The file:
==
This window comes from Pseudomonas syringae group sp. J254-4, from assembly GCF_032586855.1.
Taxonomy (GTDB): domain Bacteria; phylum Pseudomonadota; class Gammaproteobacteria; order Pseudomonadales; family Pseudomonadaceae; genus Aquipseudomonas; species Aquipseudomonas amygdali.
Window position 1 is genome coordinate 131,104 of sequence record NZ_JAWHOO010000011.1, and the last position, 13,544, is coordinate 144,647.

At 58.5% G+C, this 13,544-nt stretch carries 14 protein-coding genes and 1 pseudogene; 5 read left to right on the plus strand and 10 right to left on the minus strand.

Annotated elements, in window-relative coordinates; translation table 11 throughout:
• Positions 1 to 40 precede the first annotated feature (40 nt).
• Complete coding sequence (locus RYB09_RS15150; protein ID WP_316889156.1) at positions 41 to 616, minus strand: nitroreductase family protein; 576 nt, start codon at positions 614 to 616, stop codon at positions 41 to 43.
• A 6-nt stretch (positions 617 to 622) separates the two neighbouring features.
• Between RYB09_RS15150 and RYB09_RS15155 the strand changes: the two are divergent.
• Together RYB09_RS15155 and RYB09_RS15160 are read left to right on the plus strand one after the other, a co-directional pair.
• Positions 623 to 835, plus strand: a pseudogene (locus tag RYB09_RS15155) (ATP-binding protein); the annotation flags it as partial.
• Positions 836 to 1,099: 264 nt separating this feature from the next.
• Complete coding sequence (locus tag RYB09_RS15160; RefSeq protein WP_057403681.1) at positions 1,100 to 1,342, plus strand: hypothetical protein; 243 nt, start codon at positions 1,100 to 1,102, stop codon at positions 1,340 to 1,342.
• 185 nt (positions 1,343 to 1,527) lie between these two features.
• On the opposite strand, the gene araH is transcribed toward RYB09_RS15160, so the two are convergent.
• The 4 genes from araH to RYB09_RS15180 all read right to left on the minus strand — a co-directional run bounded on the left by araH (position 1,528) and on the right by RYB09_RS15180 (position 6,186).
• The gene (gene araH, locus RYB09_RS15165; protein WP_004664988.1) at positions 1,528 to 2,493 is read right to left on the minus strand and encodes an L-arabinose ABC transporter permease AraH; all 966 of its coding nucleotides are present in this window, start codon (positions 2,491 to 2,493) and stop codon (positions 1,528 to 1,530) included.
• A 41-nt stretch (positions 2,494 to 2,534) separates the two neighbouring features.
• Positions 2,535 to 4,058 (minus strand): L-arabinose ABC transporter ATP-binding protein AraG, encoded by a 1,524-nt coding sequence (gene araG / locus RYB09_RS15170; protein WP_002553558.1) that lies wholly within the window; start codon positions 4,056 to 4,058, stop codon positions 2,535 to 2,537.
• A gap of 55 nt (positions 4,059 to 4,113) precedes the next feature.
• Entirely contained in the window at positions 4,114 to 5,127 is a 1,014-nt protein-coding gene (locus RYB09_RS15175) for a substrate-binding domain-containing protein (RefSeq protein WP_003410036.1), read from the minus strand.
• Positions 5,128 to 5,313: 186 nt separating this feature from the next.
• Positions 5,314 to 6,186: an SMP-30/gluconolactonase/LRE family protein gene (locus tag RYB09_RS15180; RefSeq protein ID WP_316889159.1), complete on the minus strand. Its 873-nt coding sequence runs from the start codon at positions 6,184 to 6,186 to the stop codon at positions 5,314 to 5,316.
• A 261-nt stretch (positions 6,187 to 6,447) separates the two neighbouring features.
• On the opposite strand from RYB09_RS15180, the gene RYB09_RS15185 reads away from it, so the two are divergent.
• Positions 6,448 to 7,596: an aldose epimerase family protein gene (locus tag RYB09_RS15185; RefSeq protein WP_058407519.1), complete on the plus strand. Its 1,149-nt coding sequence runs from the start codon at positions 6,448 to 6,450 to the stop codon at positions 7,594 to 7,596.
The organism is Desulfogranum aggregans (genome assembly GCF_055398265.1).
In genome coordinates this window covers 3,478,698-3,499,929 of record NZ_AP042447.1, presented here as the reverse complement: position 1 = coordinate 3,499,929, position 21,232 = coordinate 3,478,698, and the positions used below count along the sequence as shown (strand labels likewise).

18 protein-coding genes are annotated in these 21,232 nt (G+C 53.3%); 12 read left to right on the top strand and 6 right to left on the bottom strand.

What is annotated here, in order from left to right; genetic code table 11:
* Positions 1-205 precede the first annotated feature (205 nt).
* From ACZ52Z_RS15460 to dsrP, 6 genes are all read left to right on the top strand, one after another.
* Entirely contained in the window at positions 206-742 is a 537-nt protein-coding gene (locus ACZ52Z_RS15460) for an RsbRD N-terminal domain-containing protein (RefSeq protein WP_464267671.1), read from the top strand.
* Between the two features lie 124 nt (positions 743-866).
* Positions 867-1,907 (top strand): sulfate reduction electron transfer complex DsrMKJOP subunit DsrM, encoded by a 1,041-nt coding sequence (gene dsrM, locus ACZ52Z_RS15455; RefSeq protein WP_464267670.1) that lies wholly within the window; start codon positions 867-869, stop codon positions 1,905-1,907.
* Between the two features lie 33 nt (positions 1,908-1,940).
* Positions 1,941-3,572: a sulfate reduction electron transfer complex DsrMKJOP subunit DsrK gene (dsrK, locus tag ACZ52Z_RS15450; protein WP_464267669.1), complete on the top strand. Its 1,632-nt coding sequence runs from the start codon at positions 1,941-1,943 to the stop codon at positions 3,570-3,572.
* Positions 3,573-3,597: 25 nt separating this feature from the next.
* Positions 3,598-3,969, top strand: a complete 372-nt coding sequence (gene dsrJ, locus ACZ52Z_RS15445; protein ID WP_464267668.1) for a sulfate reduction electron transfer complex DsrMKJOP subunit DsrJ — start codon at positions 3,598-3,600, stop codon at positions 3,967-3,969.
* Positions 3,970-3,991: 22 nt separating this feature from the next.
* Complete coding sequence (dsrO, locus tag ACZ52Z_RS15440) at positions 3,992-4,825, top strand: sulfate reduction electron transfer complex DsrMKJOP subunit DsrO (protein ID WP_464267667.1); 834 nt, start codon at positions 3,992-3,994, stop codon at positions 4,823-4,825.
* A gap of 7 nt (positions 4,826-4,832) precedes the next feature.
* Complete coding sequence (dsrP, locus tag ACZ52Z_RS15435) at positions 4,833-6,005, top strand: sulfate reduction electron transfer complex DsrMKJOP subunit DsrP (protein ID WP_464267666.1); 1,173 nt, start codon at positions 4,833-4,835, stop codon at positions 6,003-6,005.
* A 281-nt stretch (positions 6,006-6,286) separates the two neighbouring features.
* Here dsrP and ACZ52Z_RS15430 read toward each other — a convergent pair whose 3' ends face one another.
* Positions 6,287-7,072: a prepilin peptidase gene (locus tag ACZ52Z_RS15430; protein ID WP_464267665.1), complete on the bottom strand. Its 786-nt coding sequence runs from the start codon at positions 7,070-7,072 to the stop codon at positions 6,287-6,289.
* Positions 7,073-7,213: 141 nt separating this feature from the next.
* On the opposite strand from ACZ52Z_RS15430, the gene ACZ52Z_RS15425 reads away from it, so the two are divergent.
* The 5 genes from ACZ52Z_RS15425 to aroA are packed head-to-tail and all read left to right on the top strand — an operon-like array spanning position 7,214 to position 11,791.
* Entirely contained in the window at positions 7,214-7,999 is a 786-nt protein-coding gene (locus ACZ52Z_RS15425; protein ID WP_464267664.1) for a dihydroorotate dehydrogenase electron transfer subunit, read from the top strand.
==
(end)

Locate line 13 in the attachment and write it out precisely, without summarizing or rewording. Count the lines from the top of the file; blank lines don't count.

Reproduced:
• Complete coding sequence (locus tag RYB09_RS15160; RefSeq protein WP_057403681.1) at positions 1,100 to 1,342, plus strand: hypothetical protein; 243 nt, start codon at positions 1,100 to 1,102, stop codon at positions 1,340 to 1,342.